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Alternate supply routes could open Haiti aid bottleneck

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Why are supplies turned away?
  • Doctors Without Borders has blamed five deaths on aid delays
  • Group said air traffic congestion in Port-au-Prince was costing lives on the ground
  • U.S. military obtained landing rights at the Dominican Republic's air base at San Isidro
  • Canadian troops working to open up an airfield in southern city of Jacmel, Haiti

Port-au-Prince, Haiti (CNN) -- The United States and Canada stepped up efforts to open other aid routes Wednesday after a leading relief agency complained that air traffic congestion in Port-au-Prince was costing lives on the ground.

Doctors Without Borders has blamed five deaths on the delays, telling reporters that flights carrying drugs, surgical supplies and dialysis machines have been diverted from Port-au-Prince to the neighboring Dominican Republic three times since Sunday.

"If we don't move now, we will lose patients, as we did," Loris de Filippi, an official at the group's hospital in the Port-au-Prince slum of Cite Soleil, told CNN Tuesday. "We lost two patients tonight because we don't have the capacity to do more."

At least 72,000 people have been confirmed dead in the magnitude 7.0 earthquake that struck Haiti January 12, according to the country's prime minister. International aid contributions have totaled hundreds of millions of dollars since then, but relief agencies on the ground say transportation bottlenecks and poor communications have slowed the delivery of food, water and medicine to survivors.

The U.S. military, which has been assisting Haitian authorities in controlling air traffic into Port-au-Prince, says the single-runway airport has been handling up to 180 flights a day. But in an effort to open up the flow, the U.S. military said Wednesday that it has obtained landing rights at the Dominican Republic's air base at San Isidro, near the capital of Santo Domingo, about 220 km (150 miles) east of Port-au-Prince.

Lt. Gen. P.K. Keen, the head of the U.S. military task force in Haiti, told CNN's "American Morning" that any aircraft identified as carrying medical supplies has priority for landing rights. Aircraft are only turned away "if there's no parking space on the ramp, and they don't have sufficient fuel to hold in their holding pattern."

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But he said Wednesday night one aircraft was sent back to the Dominican Republic "that we should have put on the ground, but we did not know what was on it because it was not posted."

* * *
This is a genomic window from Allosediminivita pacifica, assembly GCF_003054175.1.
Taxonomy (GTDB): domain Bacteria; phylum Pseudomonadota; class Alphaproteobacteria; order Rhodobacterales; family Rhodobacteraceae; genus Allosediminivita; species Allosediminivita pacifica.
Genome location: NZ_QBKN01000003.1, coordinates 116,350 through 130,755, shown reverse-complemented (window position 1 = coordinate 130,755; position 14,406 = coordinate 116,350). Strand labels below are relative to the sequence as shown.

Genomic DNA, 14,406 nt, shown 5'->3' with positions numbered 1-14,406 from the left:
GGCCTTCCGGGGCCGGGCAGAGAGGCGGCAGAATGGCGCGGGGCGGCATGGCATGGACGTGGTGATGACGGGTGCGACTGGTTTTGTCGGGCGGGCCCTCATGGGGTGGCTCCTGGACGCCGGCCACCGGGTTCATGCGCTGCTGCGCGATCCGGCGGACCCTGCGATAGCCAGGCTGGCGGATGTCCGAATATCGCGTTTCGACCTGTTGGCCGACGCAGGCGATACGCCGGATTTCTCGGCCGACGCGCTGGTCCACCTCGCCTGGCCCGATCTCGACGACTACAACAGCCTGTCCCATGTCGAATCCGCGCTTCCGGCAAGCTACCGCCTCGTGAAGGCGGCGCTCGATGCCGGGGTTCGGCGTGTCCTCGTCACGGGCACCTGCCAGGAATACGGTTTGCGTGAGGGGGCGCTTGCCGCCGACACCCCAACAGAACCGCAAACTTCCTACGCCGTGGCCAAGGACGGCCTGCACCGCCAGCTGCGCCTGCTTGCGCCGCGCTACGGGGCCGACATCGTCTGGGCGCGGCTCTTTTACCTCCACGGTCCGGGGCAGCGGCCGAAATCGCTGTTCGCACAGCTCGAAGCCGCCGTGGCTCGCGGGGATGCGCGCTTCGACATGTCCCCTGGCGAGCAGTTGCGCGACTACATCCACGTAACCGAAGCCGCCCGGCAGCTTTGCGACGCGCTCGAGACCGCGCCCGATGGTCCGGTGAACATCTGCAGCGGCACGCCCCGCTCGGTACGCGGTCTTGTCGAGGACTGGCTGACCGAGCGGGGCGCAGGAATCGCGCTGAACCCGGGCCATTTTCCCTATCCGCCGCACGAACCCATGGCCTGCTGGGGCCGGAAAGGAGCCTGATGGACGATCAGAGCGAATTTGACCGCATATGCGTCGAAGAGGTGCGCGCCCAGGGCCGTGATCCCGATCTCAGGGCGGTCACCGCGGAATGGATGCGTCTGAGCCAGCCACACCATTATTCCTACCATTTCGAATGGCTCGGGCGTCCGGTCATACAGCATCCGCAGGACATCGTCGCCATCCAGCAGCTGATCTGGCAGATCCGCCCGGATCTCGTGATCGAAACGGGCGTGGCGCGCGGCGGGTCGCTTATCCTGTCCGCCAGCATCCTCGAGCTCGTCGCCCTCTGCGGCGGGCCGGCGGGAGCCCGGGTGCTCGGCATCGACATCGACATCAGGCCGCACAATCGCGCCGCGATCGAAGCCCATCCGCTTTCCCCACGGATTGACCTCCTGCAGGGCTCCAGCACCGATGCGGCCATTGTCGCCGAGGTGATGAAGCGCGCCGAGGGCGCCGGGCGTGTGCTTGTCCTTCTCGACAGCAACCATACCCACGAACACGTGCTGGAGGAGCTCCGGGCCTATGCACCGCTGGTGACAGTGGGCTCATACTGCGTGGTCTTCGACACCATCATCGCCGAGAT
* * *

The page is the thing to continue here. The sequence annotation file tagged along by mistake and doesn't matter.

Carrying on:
"If the air traffic controller knows what's on the plane and what the tail number is and he has three planes stacked up and he knows one of them has got medical supplies on it and that's the top priority identified by the government of Haiti, then that plane is going to come in," Keen said.

In addition, the Pentagon is dispatching a ship equipped with cranes that could get the port of Port-au-Prince back into operation "within a week or two, perhaps," Defense Secretary Robert Gates told reporters Wednesday during a visit to India.

And Canadian troops are working to open up an airfield in the southern city of Jacmel by Thursday, Canadian Defense Minster Peter Mackay said.

"This achievement is crucial, as it will allow the Canadian forces access to a viable landing strip 24 hours a day, making it easier to ensure a continuous flow of aid supplies and equipment," Mackay announced in a statement from Ottawa. Meanwhile, he said, two warships are landing supplies by sea, and Canada has reached an agreement with Jamaica to fly supplies into southern Haiti from there.

A senior U.S. military official, speaking on condition of anonymity, said Wednesday that the priorities for aid flights are set "by the government of Haiti first and then by the U.N. second." But the number of flights that can land at Port-au-Prince is "a sheer issue of physics and geometry; you just can't get them all in there."

"There are great people on the ground, working very, very hard to try and get as much in as they can as fast as they can, and try and keep everybody impressed that we are there to support them. But there are some people that are just not going to be happy because we can't get it all," the official said.

The U.S. military has the capability to build dirt runways that rugged cargo planes like the C-130 Hercules can use, but the equipment needed to build those is "always at a premium," the official said. The U.S. military has nearly 50 helicopters in the field that can help move supplies around the stricken country, he said.